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Issues of validity and reliability in qualitative research
  1. Helen Noble1,
  2. Joanna Smith2
  1. 1School of Nursing and Midwifery, Queens's University Belfast, Belfast, UK
  2. 2School of Human and Health Sciences, University of Huddersfield, Huddersfield, UK
  1. Correspondence to Dr Helen Noble
    School of Nursing and Midwifery, Queens's University Belfast, Medical Biology Centre, 97 Lisburn Rd, Belfast BT9 7BL, UK; helen.noble{at}qub.ac.uk

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Evaluating the quality of research is essential if findings are to be utilised in practice and incorporated into care delivery. In a previous article we explored ‘bias’ across research designs and outlined strategies to minimise bias.1 The aim of this article is to further outline rigour, or the integrity in which a study is conducted, and ensure the credibility of findings in relation to qualitative research. Concepts such as reliability, validity and generalisability typically associated with quantitative research and alternative terminology will be compared in relation to their application to qualitative research. In addition, some of the strategies adopted by qualitative researchers to enhance the credibility of their research are outlined.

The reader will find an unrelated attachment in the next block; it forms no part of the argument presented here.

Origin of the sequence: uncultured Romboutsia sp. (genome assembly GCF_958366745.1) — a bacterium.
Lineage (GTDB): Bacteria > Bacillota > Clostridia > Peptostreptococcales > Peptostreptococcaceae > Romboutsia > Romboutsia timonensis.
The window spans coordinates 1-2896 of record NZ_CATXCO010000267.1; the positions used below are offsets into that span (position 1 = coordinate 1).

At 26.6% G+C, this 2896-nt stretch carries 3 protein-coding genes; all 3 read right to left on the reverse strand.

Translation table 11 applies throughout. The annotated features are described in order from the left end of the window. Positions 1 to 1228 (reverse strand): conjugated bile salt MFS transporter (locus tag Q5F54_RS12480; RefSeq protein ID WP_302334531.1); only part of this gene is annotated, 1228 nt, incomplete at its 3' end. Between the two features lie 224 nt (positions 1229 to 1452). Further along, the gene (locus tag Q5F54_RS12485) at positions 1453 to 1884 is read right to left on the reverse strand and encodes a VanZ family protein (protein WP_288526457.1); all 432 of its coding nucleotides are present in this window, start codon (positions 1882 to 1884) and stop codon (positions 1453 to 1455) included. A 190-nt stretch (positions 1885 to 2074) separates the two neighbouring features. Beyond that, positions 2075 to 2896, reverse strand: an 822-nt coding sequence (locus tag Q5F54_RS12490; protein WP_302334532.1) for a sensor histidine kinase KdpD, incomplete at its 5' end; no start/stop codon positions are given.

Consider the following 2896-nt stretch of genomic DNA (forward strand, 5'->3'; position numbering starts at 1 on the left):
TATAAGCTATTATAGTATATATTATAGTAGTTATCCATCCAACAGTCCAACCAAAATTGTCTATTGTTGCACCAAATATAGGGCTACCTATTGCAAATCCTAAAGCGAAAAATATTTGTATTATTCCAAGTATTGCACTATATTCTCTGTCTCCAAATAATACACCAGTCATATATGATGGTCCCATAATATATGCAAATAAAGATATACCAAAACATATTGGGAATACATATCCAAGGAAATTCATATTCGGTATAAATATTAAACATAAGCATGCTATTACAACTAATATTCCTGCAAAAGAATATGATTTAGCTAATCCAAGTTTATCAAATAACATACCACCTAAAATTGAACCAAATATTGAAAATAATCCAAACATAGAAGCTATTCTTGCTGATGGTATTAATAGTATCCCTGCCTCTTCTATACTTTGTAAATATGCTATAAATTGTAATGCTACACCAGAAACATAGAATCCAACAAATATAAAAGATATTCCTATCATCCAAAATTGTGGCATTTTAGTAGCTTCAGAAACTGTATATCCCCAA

Are the terms reliability and validity relevant to ensuring credibility in qualitative research?

Assessing the reliability of study findings requires researchers and health professionals to make judgements about the ‘soundness’ of the research in relation to …

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